In time some are entrusted with helping with the junior club, umpiring and coaching, encouraging and smoothing the occasional troubled players or situations. The adherence to and upholding of agreed boundaries is vital to personal development and social well-being. I have been pleasantly surprised to see how quickly these skills are realised and internalised: how socially mature some of the youngsters become so speedily.
Opportunities Lost ?
So you can see that I am not trying to describe a remarkable club (of the charismatic nature of something like the Simon Bolivar Orchestra from Venezuela, for example). If anything, it is the sheer ordinariness of the club that is so special. But it is dawning on me that very few youngsters nowadays have the chance of being part of a club or association like this.
When I was young I was a member of a Sunday School, a Monday evening club called Ropeholders that was concerned to help children in other parts of the world, and also school football and cricket teams. I didn’t realise it at the time, but I was learning a range of social skills from teamwork, to the ability to get along with others, and crucially, leadership and becoming responsible for the running of the group or club. I was being trained for civic society, for social life (outside of family and school).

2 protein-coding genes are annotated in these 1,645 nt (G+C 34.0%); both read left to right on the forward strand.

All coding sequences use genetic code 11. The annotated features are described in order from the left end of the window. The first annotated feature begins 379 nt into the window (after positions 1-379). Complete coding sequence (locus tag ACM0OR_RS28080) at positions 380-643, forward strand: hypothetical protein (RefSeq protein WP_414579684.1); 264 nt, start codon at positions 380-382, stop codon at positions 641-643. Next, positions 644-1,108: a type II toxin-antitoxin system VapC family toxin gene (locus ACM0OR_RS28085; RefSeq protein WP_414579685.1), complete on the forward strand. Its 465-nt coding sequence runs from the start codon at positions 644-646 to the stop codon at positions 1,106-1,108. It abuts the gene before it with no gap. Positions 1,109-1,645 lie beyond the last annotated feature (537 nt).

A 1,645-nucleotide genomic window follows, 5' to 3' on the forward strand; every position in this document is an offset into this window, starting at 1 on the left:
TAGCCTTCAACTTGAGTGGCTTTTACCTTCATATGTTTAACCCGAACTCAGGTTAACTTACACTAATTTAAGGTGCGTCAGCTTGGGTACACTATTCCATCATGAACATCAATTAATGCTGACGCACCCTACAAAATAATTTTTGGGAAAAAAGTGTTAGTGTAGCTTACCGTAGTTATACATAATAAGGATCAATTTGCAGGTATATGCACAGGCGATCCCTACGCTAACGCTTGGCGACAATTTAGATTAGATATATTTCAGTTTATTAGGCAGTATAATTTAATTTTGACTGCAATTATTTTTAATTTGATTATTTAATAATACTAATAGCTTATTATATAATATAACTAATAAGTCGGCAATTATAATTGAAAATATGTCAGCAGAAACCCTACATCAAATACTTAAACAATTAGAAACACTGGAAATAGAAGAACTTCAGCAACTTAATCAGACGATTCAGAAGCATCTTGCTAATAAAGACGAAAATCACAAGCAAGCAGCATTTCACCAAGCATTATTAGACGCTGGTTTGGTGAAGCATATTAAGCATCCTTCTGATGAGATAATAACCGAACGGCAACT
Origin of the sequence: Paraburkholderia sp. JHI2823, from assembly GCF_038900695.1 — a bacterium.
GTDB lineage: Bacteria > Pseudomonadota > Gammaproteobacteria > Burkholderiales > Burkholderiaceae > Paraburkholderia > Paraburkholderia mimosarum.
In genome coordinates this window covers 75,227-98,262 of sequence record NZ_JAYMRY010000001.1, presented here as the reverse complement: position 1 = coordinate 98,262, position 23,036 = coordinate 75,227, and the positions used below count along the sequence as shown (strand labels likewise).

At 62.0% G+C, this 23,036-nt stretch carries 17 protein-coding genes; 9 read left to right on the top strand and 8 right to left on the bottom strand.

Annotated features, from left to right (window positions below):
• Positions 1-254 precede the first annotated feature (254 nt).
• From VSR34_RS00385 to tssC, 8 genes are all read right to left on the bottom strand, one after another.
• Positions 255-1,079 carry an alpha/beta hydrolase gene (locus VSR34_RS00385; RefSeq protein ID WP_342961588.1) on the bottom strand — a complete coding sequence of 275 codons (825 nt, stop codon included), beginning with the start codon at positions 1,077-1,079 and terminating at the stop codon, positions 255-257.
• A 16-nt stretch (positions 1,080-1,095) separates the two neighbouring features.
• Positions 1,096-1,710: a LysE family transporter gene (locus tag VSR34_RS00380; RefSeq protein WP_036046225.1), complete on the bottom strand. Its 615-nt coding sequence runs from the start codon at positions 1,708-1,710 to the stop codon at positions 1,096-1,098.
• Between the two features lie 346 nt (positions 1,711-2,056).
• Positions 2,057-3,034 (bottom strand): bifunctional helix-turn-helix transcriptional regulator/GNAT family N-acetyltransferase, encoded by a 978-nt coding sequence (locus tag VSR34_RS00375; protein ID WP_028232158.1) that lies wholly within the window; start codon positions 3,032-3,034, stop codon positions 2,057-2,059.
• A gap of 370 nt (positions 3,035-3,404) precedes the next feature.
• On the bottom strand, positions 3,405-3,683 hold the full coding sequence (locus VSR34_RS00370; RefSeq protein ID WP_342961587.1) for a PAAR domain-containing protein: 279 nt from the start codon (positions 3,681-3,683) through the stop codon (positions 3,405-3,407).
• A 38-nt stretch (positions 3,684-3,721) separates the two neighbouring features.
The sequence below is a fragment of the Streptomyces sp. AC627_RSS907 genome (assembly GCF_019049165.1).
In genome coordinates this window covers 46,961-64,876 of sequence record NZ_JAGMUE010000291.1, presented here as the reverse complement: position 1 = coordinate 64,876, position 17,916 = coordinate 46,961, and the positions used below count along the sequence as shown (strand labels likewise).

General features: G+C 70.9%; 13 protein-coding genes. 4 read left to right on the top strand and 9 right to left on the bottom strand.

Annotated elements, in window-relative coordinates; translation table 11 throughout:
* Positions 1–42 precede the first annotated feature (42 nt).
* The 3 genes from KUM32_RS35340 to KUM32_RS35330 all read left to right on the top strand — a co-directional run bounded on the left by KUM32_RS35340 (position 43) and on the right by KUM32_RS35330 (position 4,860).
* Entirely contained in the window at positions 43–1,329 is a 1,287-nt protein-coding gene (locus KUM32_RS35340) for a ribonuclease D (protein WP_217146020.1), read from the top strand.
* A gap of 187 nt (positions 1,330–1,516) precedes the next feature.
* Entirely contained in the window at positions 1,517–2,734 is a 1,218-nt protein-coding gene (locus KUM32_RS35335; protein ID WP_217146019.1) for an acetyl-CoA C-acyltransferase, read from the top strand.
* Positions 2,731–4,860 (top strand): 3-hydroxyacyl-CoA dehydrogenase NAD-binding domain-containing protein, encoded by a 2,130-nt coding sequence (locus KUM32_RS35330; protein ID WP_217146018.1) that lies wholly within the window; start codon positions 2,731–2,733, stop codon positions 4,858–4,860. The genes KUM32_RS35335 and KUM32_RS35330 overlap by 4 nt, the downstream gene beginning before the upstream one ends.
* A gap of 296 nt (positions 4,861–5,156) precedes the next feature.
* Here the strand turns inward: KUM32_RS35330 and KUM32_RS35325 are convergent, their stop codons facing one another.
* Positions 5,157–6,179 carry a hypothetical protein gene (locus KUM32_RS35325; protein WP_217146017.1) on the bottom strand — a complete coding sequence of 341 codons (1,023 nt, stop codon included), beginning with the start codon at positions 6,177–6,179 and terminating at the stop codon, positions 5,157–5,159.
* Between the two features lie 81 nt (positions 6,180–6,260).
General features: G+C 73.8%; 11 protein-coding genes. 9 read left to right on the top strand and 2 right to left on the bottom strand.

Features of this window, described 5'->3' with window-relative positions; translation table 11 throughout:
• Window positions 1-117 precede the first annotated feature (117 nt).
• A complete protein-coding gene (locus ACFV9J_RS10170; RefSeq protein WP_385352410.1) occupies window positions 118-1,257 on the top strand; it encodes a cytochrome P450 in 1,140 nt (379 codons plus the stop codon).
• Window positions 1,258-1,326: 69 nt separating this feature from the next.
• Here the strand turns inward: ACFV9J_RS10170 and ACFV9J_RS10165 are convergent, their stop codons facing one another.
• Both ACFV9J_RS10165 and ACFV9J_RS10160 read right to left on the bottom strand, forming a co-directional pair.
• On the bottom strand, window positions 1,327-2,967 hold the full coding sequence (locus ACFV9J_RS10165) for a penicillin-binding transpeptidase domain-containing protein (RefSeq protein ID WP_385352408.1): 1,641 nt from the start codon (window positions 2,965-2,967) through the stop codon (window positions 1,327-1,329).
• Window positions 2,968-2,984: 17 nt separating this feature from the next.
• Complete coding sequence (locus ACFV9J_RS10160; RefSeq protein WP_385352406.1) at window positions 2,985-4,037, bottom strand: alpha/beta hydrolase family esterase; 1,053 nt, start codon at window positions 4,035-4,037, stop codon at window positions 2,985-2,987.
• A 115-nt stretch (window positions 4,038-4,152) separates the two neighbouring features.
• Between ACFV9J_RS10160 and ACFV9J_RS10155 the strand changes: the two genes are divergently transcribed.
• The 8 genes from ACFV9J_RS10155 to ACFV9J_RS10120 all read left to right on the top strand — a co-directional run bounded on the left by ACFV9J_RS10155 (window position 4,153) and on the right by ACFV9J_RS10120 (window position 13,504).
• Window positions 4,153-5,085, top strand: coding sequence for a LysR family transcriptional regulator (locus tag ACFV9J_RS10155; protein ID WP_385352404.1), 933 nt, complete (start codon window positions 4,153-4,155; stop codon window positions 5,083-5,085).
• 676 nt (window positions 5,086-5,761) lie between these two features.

Now I do not want to underestimate, let alone denigrate, the social connections made possible through schools, and the internet through facilities such as Facebook. They have their place in personal development and social connections, but they do not serve the same function as our badminton club in real life interaction, and the modeling of what it is to be an active member or part of an association of people. And if one is to be precise, the club represents the very opposite of the sort of individualism characterised by internet activity which facilitates electronic links, often (though not always) at the expense of real life contact and communication in a social setting.
Learning about Living Together
A primary challenge of human life is to find and develop ways of living together. The history of the world shows that human societies have often been very flawed in this dimension of human living. And I am not convinced that in the UK we are doing very well when it comes to the schooling of the young in social engagement and civic responsibility. Sadly, some young people whom I have talked with in groups and clubs have told me that they are involved because it looks good on their CV! That is individualism writ large.
In the final analysis social cohesion depends not on (selfish or narcissistic) individualism in the hope that everything might somehow work out for the common good (a variation on Adam Smith’s “invisible hand”), but on people being willing to accept responsibility for serving others. And that priceless social commodity needs nurturing and modeling.
Over Easter I was in Holland with some of the Mill Grove family. We were once again struck by the sheer number, quality and accessibility of sports facilities throughout the country. It was not just about sporting ability, or a counter to childhood obesity: this is a vital part of social life in the country. And the United Kingdom is a very poor relation when compared to this.
We were delighted to see one of our Mill Grove family who had settled there, now aged 34, not only playing football, but the social secretary of the local football club. In his case it was the Boys’ Brigade that had provided an early model, but it might equally well have been the badminton club.